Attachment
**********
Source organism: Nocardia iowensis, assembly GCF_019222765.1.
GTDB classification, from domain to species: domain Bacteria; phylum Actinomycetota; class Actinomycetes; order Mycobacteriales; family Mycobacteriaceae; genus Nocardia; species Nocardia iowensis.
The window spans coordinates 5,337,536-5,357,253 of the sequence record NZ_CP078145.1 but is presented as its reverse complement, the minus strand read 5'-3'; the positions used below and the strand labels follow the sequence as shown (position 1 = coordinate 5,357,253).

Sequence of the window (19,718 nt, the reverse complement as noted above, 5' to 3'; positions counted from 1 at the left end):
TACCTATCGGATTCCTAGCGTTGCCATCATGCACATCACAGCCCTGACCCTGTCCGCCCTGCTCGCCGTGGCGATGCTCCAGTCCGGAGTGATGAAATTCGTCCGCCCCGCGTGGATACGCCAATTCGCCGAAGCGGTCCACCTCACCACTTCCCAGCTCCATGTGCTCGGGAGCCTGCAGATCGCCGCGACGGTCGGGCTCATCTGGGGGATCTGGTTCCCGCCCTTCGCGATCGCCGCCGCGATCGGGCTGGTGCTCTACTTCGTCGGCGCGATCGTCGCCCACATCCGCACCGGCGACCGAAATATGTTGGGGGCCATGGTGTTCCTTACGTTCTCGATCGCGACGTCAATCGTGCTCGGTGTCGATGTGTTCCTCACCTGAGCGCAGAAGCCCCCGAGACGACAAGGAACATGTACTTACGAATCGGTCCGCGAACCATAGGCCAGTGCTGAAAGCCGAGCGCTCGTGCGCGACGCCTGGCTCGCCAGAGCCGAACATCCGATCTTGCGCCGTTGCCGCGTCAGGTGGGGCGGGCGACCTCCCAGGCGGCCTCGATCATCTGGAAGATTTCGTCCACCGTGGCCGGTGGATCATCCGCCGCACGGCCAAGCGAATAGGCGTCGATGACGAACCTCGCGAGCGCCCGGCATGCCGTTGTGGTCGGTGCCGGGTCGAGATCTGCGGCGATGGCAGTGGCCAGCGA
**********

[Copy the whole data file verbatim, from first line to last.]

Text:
Source organism: Nocardia iowensis, assembly GCF_019222765.1.
GTDB classification, from domain to species: domain Bacteria; phylum Actinomycetota; class Actinomycetes; order Mycobacteriales; family Mycobacteriaceae; genus Nocardia; species Nocardia iowensis.
The window spans coordinates 5,337,536-5,357,253 of the sequence record NZ_CP078145.1 but is presented as its reverse complement, the minus strand read 5'-3'; the positions used below and the strand labels follow the sequence as shown (position 1 = coordinate 5,357,253).

Sequence of the window (19,718 nt, the reverse complement as noted above, 5' to 3'; positions counted from 1 at the left end):
TACCTATCGGATTCCTAGCGTTGCCATCATGCACATCACAGCCCTGACCCTGTCCGCCCTGCTCGCCGTGGCGATGCTCCAGTCCGGAGTGATGAAATTCGTCCGCCCCGCGTGGATACGCCAATTCGCCGAAGCGGTCCACCTCACCACTTCCCAGCTCCATGTGCTCGGGAGCCTGCAGATCGCCGCGACGGTCGGGCTCATCTGGGGGATCTGGTTCCCGCCCTTCGCGATCGCCGCCGCGATCGGGCTGGTGCTCTACTTCGTCGGCGCGATCGTCGCCCACATCCGCACCGGCGACCGAAATATGTTGGGGGCCATGGTGTTCCTTACGTTCTCGATCGCGACGTCAATCGTGCTCGGTGTCGATGTGTTCCTCACCTGAGCGCAGAAGCCCCCGAGACGACAAGGAACATGTACTTACGAATCGGTCCGCGAACCATAGGCCAGTGCTGAAAGCCGAGCGCTCGTGCGCGACGCCTGGCTCGCCAGAGCCGAACATCCGATCTTGCGCCGTTGCCGCGTCAGGTGGGGCGGGCGACCTCCCAGGCGGCCTCGATCATCTGGAAGATTTCGTCCACCGTGGCCGGTGGATCATCCGCCGCACGGCCAAGCGAATAGGCGTCGATGACGAACCTCGCGAGCGCCCGGCATGCCGTTGTGGTCGGTGCCGGGTCGAGATCTGCGGCGATGGCAGTGGCCAGCGA